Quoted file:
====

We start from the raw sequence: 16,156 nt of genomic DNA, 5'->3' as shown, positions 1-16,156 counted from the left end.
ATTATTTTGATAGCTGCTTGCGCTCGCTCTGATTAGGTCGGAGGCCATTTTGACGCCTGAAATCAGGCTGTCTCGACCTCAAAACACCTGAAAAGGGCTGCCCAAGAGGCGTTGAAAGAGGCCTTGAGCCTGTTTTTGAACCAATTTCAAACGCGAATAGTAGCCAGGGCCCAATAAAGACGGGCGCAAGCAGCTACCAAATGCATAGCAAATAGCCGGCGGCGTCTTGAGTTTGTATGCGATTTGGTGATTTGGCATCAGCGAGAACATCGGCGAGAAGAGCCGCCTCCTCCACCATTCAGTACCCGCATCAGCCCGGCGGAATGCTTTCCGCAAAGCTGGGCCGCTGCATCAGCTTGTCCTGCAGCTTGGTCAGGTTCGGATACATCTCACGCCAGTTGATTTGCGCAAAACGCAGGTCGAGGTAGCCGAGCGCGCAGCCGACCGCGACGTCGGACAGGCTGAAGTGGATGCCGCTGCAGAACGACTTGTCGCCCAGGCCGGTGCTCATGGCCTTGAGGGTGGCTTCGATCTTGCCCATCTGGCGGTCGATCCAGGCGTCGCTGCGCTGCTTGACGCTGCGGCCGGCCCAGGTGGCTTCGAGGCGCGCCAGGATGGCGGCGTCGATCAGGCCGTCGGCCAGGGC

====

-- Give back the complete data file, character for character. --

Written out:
We start from the raw sequence: 16,156 nt of genomic DNA, 5'->3' as shown, positions 1-16,156 counted from the left end.
ATTATTTTGATAGCTGCTTGCGCTCGCTCTGATTAGGTCGGAGGCCATTTTGACGCCTGAAATCAGGCTGTCTCGACCTCAAAACACCTGAAAAGGGCTGCCCAAGAGGCGTTGAAAGAGGCCTTGAGCCTGTTTTTGAACCAATTTCAAACGCGAATAGTAGCCAGGGCCCAATAAAGACGGGCGCAAGCAGCTACCAAATGCATAGCAAATAGCCGGCGGCGTCTTGAGTTTGTATGCGATTTGGTGATTTGGCATCAGCGAGAACATCGGCGAGAAGAGCCGCCTCCTCCACCATTCAGTACCCGCATCAGCCCGGCGGAATGCTTTCCGCAAAGCTGGGCCGCTGCATCAGCTTGTCCTGCAGCTTGGTCAGGTTCGGATACATCTCACGCCAGTTGATTTGCGCAAAACGCAGGTCGAGGTAGCCGAGCGCGCAGCCGACCGCGACGTCGGACAGGCTGAAGTGGATGCCGCTGCAGAACGACTTGTCGCCCAGGCCGGTGCTCATGGCCTTGAGGGTGGCTTCGATCTTGCCCATCTGGCGGTCGATCCAGGCGTCGCTGCGCTGCTTGACGCTGCGGCCGGCCCAGGTGGCTTCGAGGCGCGCCAGGATGGCGGCGTCGATCAGGCCGTCGGCCAGGGC